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On one hand it creates more habitat for oceanic life, on the other hand, it warms up the oceans and mixes the salt and fresh waters.

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    $\begingroup$ How can the response of such an extremely complex system as the entire marine ecosystem be classified into the ridiculously simple concepts "good" or "bad"? Undoubtedly many species will be pushed to extinction. On the other hand, some will thrive. Some of those species have commercial value to humans, some have aesthetic value, some act as keystone species that many other species rely on, some might have almost no effect if they disappear, or their disappearance might even have a positive effect on other species. How do you even define "good" or "bad" in that context? $\endgroup$ – naught101 Aug 19 '14 at 8:00
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    $\begingroup$ @naught101: x-x probably wants to know how life will do in general? Will it be a time of extinction, stable, or even taxon radiation? The rate of change will probably also put lifeforms under pressure. Looking forward to an answer. $\endgroup$ – tobias47n9e Aug 19 '14 at 12:46
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    $\begingroup$ So good==more species? $\endgroup$ – naught101 Aug 19 '14 at 13:02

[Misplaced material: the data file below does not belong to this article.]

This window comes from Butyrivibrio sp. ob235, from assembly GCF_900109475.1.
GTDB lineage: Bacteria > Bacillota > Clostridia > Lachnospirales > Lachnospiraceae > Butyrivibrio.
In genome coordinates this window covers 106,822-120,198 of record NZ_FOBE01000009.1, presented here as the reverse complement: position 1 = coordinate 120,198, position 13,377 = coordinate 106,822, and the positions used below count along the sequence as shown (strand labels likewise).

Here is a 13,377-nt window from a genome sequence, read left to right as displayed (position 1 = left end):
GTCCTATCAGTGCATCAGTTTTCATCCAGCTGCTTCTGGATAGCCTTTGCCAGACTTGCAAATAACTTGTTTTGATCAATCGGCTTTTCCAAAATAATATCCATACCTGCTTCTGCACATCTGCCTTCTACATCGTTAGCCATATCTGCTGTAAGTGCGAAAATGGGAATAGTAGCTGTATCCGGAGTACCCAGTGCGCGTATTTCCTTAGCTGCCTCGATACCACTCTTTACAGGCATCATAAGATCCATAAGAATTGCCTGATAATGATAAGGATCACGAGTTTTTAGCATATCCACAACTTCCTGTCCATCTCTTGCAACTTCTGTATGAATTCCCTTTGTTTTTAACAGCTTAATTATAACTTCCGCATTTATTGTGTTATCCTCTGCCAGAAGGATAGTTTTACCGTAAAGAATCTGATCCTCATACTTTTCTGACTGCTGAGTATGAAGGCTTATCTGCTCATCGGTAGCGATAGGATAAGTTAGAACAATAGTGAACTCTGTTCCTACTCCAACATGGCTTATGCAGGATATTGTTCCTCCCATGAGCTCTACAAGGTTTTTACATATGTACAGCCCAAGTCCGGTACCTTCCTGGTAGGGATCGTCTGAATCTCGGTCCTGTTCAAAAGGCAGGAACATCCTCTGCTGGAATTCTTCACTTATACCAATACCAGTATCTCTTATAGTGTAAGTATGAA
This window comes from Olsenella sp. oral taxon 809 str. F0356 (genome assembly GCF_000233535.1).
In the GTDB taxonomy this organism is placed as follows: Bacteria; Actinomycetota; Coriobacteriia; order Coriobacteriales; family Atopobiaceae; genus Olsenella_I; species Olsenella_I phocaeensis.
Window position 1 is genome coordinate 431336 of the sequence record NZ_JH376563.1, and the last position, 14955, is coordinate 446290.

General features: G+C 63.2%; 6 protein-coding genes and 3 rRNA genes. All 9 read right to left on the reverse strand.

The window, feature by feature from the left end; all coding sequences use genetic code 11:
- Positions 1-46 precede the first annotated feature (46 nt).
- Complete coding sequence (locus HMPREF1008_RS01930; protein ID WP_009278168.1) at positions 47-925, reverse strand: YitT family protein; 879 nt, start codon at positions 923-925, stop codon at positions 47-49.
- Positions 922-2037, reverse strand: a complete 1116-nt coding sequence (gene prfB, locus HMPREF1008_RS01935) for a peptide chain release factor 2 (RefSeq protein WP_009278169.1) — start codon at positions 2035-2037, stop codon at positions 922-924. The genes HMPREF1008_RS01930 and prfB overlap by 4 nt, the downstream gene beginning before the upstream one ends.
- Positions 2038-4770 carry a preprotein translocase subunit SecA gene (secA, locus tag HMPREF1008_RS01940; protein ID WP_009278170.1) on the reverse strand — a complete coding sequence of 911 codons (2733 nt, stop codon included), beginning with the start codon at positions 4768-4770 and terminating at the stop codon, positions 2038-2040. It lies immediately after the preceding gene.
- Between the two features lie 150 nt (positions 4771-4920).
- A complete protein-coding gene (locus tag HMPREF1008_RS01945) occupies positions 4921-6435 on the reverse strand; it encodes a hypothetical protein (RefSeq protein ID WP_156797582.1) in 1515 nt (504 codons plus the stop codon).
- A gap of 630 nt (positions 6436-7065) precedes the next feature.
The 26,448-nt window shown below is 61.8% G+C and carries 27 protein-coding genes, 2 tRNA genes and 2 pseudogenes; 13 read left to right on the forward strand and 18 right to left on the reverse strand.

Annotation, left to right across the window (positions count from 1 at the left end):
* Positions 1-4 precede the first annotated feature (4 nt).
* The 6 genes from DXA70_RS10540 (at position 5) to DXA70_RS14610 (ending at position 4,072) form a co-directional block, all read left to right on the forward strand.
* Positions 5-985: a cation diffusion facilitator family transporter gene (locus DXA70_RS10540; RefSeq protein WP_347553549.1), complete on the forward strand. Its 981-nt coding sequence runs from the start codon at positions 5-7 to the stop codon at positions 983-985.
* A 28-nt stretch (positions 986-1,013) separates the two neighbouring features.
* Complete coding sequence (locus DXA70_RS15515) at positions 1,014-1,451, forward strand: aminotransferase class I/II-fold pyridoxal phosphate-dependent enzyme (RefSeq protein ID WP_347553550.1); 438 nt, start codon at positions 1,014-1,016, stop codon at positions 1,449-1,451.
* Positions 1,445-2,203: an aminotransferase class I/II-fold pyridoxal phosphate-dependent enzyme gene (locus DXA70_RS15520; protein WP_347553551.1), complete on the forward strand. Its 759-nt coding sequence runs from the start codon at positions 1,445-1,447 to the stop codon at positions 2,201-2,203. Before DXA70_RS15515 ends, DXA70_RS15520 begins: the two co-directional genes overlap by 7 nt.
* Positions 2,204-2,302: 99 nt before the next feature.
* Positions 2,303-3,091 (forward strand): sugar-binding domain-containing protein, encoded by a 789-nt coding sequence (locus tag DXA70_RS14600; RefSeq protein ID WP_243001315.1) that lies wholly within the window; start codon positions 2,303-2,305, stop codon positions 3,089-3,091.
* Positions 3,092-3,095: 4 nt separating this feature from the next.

• $\begingroup$ @naught101 I have proposed an edit to the question title that omits ambiguous terms 'good' and 'bad'. $\endgroup$ – David LeBauer Aug 19 '14 at 17:07
  • $\begingroup$ @David, Well, that's a less value-laden question, for sure. But now I wonder if it's too broad. However, Mark's answer seems to deal with it well enough. $\endgroup$ – naught101 Aug 20 '14 at 2:29
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Biological communities (ecosystems) commonly change along topographic (bathymetric) slope - because conditions change along the slope. For example, there will be a temperature gradient with elevation along the side of a mountain, and gradients of temperature and the amount of incident sunlight reaching the sea floor just offshore. When climate changes, this can shift conditions up or down the slope.

The organisms of an ecosystem must be able to colonize any "new habit" that may be created by climate change in order to take advantage of it. If conditions shift too quickly for the species to adapt by migration along slope, species may become extinct before they can become established in another area. For example, consider coral reefs, which are dependent upon depth, if sea-level rises too quickly, the population of surviving corals may become too small to successfully colonize reefs in new areas.

The answer to your question is complex. If you search the web for the term velocity of climate change you will find that your question is being actively researched by scientists.

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